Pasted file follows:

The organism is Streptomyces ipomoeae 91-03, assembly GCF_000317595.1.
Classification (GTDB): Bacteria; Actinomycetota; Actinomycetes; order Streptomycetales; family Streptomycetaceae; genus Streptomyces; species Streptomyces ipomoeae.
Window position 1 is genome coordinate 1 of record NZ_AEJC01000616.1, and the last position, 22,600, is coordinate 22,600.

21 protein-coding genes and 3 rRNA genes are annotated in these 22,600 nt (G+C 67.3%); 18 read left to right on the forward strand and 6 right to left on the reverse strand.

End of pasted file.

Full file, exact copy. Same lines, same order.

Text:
The organism is Streptomyces ipomoeae 91-03, assembly GCF_000317595.1.
Classification (GTDB): Bacteria; Actinomycetota; Actinomycetes; order Streptomycetales; family Streptomycetaceae; genus Streptomyces; species Streptomyces ipomoeae.
Window position 1 is genome coordinate 1 of record NZ_AEJC01000616.1, and the last position, 22,600, is coordinate 22,600.

21 protein-coding genes and 3 rRNA genes are annotated in these 22,600 nt (G+C 67.3%); 18 read left to right on the forward strand and 6 right to left on the reverse strand.